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Winston-Salem chronicle. (Winston-Salem, N.C.) 1974-current, February 26, 2015, Page A4, Image 4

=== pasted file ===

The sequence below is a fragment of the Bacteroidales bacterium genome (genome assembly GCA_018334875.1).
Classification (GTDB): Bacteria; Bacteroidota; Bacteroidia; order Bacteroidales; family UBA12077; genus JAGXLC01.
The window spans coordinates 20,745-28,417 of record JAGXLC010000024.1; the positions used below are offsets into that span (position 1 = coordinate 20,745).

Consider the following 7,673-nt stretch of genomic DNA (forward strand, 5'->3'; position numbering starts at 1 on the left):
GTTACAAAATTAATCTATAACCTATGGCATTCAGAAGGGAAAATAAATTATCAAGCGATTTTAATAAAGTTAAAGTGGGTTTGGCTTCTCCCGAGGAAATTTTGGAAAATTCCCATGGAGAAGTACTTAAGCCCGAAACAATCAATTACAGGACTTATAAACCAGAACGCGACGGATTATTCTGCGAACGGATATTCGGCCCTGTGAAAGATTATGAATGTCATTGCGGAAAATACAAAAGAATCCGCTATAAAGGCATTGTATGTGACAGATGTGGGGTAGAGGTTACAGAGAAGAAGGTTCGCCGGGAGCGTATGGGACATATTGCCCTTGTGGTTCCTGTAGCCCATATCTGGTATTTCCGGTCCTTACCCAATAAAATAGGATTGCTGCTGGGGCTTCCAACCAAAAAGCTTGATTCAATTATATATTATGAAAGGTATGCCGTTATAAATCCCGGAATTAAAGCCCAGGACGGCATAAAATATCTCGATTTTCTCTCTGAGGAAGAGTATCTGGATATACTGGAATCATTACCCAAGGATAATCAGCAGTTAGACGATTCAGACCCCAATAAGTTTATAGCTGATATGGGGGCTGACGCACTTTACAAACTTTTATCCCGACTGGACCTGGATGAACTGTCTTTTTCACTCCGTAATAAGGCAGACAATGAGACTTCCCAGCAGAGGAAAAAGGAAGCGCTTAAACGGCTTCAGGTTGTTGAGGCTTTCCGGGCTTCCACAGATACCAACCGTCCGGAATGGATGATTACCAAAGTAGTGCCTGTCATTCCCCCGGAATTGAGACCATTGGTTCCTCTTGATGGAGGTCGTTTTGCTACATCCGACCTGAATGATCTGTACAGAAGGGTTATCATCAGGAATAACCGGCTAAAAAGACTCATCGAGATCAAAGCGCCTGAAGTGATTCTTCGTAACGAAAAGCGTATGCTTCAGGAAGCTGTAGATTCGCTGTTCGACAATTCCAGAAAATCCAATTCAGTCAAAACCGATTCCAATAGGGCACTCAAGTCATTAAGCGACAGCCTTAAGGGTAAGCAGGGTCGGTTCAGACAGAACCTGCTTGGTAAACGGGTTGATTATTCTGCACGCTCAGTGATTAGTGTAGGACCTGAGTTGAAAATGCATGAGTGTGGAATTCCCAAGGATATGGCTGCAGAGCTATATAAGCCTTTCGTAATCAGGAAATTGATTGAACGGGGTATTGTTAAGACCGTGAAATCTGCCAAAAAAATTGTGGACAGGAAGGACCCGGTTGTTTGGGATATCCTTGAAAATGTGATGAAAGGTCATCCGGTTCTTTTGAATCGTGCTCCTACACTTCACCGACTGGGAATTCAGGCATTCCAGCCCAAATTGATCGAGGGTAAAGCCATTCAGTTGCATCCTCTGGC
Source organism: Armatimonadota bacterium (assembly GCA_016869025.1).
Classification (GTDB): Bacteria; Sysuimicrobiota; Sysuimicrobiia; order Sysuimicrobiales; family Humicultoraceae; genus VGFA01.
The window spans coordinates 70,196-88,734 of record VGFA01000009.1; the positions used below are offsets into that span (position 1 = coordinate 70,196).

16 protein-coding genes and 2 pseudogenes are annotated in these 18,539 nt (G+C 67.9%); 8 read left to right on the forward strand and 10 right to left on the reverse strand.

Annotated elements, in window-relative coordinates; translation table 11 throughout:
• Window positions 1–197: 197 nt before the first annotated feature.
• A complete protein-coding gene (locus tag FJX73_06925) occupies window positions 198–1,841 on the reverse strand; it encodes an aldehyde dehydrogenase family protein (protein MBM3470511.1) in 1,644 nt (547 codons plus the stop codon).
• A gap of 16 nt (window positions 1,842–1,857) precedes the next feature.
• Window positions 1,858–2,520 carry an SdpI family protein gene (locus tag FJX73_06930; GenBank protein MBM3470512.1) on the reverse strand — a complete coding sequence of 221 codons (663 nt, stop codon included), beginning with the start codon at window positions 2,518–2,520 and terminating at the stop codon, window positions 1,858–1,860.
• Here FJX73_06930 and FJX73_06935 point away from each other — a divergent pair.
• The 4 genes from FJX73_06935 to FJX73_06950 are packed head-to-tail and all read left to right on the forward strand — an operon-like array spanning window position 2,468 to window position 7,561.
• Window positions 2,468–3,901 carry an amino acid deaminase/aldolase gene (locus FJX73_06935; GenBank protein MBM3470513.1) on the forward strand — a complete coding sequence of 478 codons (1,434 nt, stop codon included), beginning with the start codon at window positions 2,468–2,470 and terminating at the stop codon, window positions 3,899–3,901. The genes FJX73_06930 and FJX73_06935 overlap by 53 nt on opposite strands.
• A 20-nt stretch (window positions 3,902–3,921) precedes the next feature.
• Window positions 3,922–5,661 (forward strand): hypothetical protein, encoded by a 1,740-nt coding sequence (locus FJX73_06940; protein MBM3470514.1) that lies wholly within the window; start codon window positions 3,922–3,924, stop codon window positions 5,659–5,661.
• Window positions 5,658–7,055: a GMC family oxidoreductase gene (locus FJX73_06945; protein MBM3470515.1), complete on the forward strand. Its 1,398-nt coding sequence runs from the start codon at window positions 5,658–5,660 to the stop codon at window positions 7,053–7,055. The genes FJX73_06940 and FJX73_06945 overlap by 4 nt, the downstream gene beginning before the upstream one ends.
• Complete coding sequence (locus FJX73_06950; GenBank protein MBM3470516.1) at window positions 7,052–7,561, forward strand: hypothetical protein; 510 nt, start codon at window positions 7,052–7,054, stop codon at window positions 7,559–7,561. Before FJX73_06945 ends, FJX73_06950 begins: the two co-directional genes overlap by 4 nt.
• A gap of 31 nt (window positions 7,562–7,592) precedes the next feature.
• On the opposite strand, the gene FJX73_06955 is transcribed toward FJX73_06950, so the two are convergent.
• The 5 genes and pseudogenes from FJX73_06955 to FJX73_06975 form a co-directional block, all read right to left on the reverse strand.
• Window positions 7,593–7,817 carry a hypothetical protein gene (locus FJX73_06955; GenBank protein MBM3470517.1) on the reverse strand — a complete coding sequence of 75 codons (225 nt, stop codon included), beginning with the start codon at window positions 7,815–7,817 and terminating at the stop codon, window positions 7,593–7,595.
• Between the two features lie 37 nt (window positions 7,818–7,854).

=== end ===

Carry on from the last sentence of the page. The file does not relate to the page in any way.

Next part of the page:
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OPINION !l The Chronicle i aebra^ 617 N. Liberty Street ? yf/Tr. 336-722-8624 %<?U ** 1 Wears ? www.WSCHRONICLEjcom f ??ily v Ernest H. Pitt Publisher/Co-Founder Donna Rogers Managing Editor Elaine Pitt Business Manager Our Mission The Chronicle is dedicated to serving the residents of Winston-Salem and Forsyth County by giving voice to the voiceless, speaking truth to power, standing for integrity and encouraging open communication and lively debate throughout the community. Black History Month ending, but not work in community Black History Month 2015 will end in a few days. All month media, organizations and businesses have given tidbits about African-Americans and their accomplishments. Some people who have been honored are living and some are dead. Some people are well known and others are not as well known. Men and women make the lists of accomplished African-Americans. Special programs have been presented during Black History Month. Some gave homage to African-Americans from the past. Some offered dis cussions about African-American life for the future. Black History Month 2015 also is known for the movie "Selma" and how it has galvanized African Americans across the nation to make sure young people see the movie to learn about some of their history, The Voting Rights Act Of 1965 will be 50 years old in August. The movie, which explores the drama surrounding events that led to the signing of the Voting Rights Act, has made African-Americans realize the important accomplishments of the people behind the Civil Rights Movement. The movie also has made them realize that the work in the 1960s must be rekindled because some of the same goals of the establishment to quash the African-American vote back then have been rekindled today. We know that Black History Month can't hold most of the many accomplishments African Americans have made over the centuries. They can't be dwindled down to a month of recognition, really. Those accomplishments should be recognized year round. To that end. The Chronicle will recognize people in the Winston-Salem area in March during a Community Service Awards Banquet. The awards are intended to recognize individuals of any race in the following categories: Man of the Year, Woman of the Year, Community Service. Minority Business, Lifetime Achievement, Human Relations and Community Organizations. Nominations for the awards are closed. The win ners will be recognized at the banquet on March 21. Work in the black community continues after Black History Month, and The Chronicle is recog nizing people who are working to make the commu nity better. ritKEwoM-srsijomvi... | Almost 190 years ago, prominent free black men met in New York City to discuss forming a vehicle to communicate their views on issues that affect the Black community. Up to that time. Black Americans had been denied usual channels of public media. They decided to publish Freedom's Journal, the first newspaper produced by Black Americans. Rev. Samuel Cornish &hd John B. Russwurm, who attend ed the meeting, became the paper's editors. While the editors of Freedom's Journal acknowl edged that white citizens sometimes defended the honor of Black Americans in public forums,, they proclaimed in the first issue, "Too long have others spoken for us ... We wish to plead our own cause." The Chronicle is proud to be a part of that legacy. / "^^THECv4Qpwar?fcf5 uvemhcto THE WW WE Do. 'he$~nI WfBW lFBPMus^y VIWEME-UESIME WTolWTPV.UESWED OUPECo^ PROVIDED HEB02ET>?ttUW5 QAVETWCUT^ToUmt cuss f?,wmTp i (VIA... I Celebrate black history all year, and include everyone James Ewers Guest Columnist It has been so long that I don't actually remember when I started celebrating black history. I do recall that it started out as Black History Week. Upon quite reflection and over time, I have come to realize that black folks created and invented a lot of things. For example, Alexander Mills invented the elevator and Albert R. Robinson invented the electric trolley. In addition, John Love invented the pencil sharpener and John Burr invented the lawn mower. As I grew older, a week of black history turned into an entire month. I am sure that Carter G. Woodson in 1926 didn't really think about this turn of events. Yet I suspect the contribu tions were so enormous that one week simply would dot do. There are some com pelling questions to be asked regarding Black History Month as we know it to be now. As we know, there are those who are calling for an end to Black History Month. They argue that there ought to be a seamless transition from black history to American history. Proponents further say that Black History Month further separates and segregates our society. It is my thinking that as long as many of the learn ing tools and dispensers of information give out little or partial information then Black History Month must continue. I agree that our history should be interwoven into American history, howev er, at this point the rhetoric and the practice of the rhet oric don't match. I have often mused whether talking intention ally about the contributions of black people make some people uncomfortable. I am sensitive to this comfort issue, however, sometimes folks have to feel uneasy in order to appreciate the facts. Will the information tools tell us that Sarah Boone invented the ironing board, that Alice Parker invented the heating fur nace and that George T. Samon invented the clothes dryer? We probably have to go to some extremes to acquire this information. The celebration of Black History Month in the new millennium has spe cial significance, especially for young students. If you are my age or a little younger, you are a product of segregated schools. You either went to an all-black school or an all-white school. This wasn't a reflection on us as much as it was the times. Many of us lived in places where our contact with each other was quite limited. as a result, n may nave been easier to celebrate the accomplishments of black folks because there wasn't the peer pressure or the resistance. And because we had black teachers for the most part, these pur veyors of the information affirmed our pride. We now live obviously in different places and dur ing a different time in our history. Students nowl earn in integrated classes and their classmates are of different ethnicities. With all of these groups together, you have a real melting pot of ideas and learning styles. The question then boils up "How do black students feel about cele brating Black History Month"? Are they embar rassed by it? Are they afraid of being rejected? And finally do they believe there is any correlation between their success and the success of their ances tors? In a f#?\1/ nnhlir cpftinnc Ui M IV" J/UVIIV JVlVlIlgJ now recently, I have shared a few analogies. For instance, there could be no Condoleeza Rice without there first being a Shirley Chisholm, the first African American to run for presi dent of the United States; there could be no Barack Obama without there first being an Edward Brooke, an African-American Senator from Massachusetts; and finally, there could no Usher with out there first being a Sammy Davis, Jr. The analogies are end less, yet the point is that we all stand on the mighty shoulders of those who came before us. They were role models for us before the term became chic and fashionable. The proposi tion has to be made to young people that their own success is inextricably tied to the success of their ancestors. One of the things that I have observed more with young students is that they mix well together. Seeing black students and white students together is not the aberration that it once was. So it would stand to reason that white students would also appreciate Black History Month. It has always been my view that we can all learn things from each other. I do hope that black students/cele brate with great prille^this month the many achieve ments that have been made through the years. February will be gone before you know it. While I think we still need to keep February, we need to do more throughout the year. There are too many high lights to keep them con fined to one month. I encourage parents, grand parents and other love providers to keep this spirit of information-sharing alive and well. Use the library and the Internet as wonderful sources for information. We have an opportunity to provide our children with a platform made up of respect, admi ration and caring. We can love and care about each other everyday. Lei our cnuaren. friends and neighbors see us as the torchbearers of kindness, civility and good will. February should be a month of inclusion not exclusion. We grow more when we learn more. Celebrate black history because it is American his tory. Winston-Salem native Dr. James B. Ewers is a longtime eductaor. Obama Brooke Rice Chisholm We Welcome Your Feedback Submit letters and guest columns to let ters @ wschronicle .com before 5 pm. Friday for the next week's publication date. Letters intended for publication should be addressed "Letters to the Editor" and include your name, address, phone number and email address. Please keep letters to 350 words or less. If you are writing a guest column, please include a photo of yourself, your name, address, phone number and email address. Please keep guest columns to 550 words or less. Letters and columns can also be mailed or dropped off at W-S Chronicle, 617 N. Liberty St., W-S, NC, 27101; or sent via our website, www.wschronicle .com. We reserve the right to edit any item submit- / ted for clarity or brevity I and determine when I and whether material I will be used. We welcome your comments at our website. msu, go jo our tacebook Sage to comment. We are at face- B ook .com/WSChronicle. Send us a tweet on Twitter. We are at twitter.com/WSjChronicle.